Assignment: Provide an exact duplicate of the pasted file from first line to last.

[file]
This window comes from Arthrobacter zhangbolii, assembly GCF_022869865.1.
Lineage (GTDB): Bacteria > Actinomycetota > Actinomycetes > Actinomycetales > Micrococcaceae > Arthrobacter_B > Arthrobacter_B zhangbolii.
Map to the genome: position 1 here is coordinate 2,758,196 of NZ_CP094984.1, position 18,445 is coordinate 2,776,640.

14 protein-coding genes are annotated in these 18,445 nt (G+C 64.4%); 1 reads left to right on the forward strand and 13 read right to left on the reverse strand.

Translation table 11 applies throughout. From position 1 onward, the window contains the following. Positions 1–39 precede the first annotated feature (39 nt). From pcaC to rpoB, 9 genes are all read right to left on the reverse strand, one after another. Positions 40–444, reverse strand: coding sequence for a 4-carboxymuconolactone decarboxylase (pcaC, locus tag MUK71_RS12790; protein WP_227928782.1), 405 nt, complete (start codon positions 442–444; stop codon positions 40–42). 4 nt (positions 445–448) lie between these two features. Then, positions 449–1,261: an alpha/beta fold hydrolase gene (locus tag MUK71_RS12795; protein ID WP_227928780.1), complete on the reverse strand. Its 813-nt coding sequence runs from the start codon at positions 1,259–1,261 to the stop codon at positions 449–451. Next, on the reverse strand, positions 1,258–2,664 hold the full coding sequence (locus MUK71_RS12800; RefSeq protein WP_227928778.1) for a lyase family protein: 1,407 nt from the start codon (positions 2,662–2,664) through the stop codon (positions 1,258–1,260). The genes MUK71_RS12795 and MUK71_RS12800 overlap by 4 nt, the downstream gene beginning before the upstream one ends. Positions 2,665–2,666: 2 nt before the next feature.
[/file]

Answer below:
This window comes from Arthrobacter zhangbolii, assembly GCF_022869865.1.
Lineage (GTDB): Bacteria > Actinomycetota > Actinomycetes > Actinomycetales > Micrococcaceae > Arthrobacter_B > Arthrobacter_B zhangbolii.
Map to the genome: position 1 here is coordinate 2,758,196 of NZ_CP094984.1, position 18,445 is coordinate 2,776,640.

14 protein-coding genes are annotated in these 18,445 nt (G+C 64.4%); 1 reads left to right on the forward strand and 13 read right to left on the reverse strand.

Translation table 11 applies throughout. From position 1 onward, the window contains the following. Positions 1–39 precede the first annotated feature (39 nt). From pcaC to rpoB, 9 genes are all read right to left on the reverse strand, one after another. Positions 40–444, reverse strand: coding sequence for a 4-carboxymuconolactone decarboxylase (pcaC, locus tag MUK71_RS12790; protein WP_227928782.1), 405 nt, complete (start codon positions 442–444; stop codon positions 40–42). 4 nt (positions 445–448) lie between these two features. Then, positions 449–1,261: an alpha/beta fold hydrolase gene (locus tag MUK71_RS12795; protein ID WP_227928780.1), complete on the reverse strand. Its 813-nt coding sequence runs from the start codon at positions 1,259–1,261 to the stop codon at positions 449–451. Next, on the reverse strand, positions 1,258–2,664 hold the full coding sequence (locus MUK71_RS12800; RefSeq protein WP_227928778.1) for a lyase family protein: 1,407 nt from the start codon (positions 2,662–2,664) through the stop codon (positions 1,258–1,260). The genes MUK71_RS12795 and MUK71_RS12800 overlap by 4 nt, the downstream gene beginning before the upstream one ends. Positions 2,665–2,666: 2 nt before the next feature.